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Keep minor illness out of hospital - campaign

Monday January 20th, 2014

A major national campaign has been launched aiming to encourage the public to take better care of minor illnesses and cut pressure on hospitals.

NHS England wants people to use pharmacies rather than GPs for a range of minor illnesses.

The campaign was launched as hospital emergency services continue to struggle with high numbers of patients and bed shortages.

In its 'The Earlier, The Better' campaign, NHS England says the public can nip health problems in the bud and avoid unnecessary stays in hospital.

It plans to run the campaign for eight weeks in a bid to help reduce winter pressures on hospitals.

Director for acute care Professor Keith Willett said: "As a clinician who has spent some 30 years working in the urgent care system I am really pleased to see a serious attempt to reach out to the public on this issue. 

"We see in our hospitals so many people who have not had or sought the help they need early enough.  We have to do better at helping people stay well, not just picking up the pieces when they fall seriously ill.

"Too many people make the mistake of soldiering on, losing the opportunity to nip things in the bud.  Unfortunately this can lead to an unnecessary stay in hospital, particularly for the more frail elderly and those with long-term conditions."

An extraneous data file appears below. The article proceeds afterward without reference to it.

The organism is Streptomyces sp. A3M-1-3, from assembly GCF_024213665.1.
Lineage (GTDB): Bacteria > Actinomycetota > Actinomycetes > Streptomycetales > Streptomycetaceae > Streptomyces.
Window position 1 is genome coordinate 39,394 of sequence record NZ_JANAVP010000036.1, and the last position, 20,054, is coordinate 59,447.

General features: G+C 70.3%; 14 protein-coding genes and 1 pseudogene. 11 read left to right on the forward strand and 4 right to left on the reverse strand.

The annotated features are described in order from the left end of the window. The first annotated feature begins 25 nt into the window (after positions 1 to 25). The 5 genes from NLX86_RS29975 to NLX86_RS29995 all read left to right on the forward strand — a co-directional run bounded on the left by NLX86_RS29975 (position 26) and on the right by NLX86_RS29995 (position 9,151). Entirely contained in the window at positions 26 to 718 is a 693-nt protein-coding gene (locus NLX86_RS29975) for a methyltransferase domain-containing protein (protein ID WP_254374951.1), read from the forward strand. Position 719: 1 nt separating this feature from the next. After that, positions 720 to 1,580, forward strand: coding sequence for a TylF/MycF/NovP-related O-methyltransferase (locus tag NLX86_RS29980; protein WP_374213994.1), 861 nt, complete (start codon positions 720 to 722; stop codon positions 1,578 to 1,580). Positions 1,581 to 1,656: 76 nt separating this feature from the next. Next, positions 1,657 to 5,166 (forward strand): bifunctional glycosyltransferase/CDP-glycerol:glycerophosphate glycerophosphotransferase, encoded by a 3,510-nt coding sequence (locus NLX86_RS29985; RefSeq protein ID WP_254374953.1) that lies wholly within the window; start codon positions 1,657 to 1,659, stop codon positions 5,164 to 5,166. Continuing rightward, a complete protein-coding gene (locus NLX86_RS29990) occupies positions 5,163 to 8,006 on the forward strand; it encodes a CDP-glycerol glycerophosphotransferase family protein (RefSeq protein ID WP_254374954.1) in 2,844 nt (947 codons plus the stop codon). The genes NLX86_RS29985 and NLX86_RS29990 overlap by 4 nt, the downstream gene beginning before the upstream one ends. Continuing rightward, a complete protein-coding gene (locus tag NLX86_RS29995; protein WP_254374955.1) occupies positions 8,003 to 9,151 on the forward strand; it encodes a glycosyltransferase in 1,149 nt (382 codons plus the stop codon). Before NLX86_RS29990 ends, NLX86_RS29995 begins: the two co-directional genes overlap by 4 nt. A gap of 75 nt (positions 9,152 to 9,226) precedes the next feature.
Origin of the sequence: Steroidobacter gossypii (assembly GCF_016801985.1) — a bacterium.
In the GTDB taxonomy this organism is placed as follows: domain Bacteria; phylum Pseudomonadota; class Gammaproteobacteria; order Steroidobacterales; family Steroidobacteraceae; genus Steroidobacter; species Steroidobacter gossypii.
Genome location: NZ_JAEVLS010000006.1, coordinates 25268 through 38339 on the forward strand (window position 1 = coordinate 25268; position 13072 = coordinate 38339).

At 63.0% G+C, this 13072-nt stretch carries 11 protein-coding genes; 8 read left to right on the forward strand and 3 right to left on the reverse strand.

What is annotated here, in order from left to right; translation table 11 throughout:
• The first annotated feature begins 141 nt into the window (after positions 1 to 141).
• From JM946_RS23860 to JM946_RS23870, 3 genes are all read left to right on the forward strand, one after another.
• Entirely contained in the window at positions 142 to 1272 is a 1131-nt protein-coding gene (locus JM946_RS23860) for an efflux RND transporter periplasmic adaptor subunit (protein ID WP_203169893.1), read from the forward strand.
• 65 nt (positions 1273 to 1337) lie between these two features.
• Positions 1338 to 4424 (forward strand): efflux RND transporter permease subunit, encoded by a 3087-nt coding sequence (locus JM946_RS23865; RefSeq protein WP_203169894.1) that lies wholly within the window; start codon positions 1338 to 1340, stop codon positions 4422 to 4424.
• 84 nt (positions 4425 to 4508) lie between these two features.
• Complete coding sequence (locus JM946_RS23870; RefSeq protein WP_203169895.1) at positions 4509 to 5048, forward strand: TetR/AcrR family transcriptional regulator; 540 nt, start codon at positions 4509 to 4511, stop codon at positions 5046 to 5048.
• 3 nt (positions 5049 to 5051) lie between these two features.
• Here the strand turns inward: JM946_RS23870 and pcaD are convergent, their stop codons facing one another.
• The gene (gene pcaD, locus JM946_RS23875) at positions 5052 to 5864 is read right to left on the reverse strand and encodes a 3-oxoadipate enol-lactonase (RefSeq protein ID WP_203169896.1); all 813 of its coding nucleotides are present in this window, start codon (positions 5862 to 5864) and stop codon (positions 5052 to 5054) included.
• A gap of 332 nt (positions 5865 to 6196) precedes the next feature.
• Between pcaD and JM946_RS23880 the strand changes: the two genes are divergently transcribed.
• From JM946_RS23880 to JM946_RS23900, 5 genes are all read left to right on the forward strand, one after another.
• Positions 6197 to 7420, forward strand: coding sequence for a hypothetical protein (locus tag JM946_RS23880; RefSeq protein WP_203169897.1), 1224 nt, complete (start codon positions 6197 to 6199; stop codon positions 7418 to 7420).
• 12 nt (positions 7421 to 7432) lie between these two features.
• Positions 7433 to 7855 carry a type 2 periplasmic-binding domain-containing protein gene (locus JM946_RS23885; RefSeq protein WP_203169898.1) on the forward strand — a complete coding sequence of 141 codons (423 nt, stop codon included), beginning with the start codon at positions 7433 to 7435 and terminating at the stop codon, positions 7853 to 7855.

The campaign was backed by the British Medical Association, which has been running a similar campaign in GP surgeries.

BMA GP committee chair Dr Chaand Nagpaul said: "If a patient feels they need to access NHS services they should do so, but it is often the case where an individual can safely treat their own minor conditions or ailments, for example by visiting a pharmacist for non-prescription medication, rather than having the inconvenience of making an unnecessary GP appointment and then sitting in a waiting room with other sick patients.

"This will not only relieve pressure on GP practices, but enable GPs to provide better access to their patients."

NHS England deputy chief executive Dr Barbara Hakin said emergency admissions to hospitals last week continued at "historically high levels."

In addition hospitals continued to struggle to free beds by discharging patients.

She said: “Overall, the NHS is currently performing relatively well for the time of year but I stress that there is still a lot of winter to run. It also clear that lots of organisations are having to work extremely hard to stay ahead of the pressures."

Tags: Flu & Viruses | NHS | UK News

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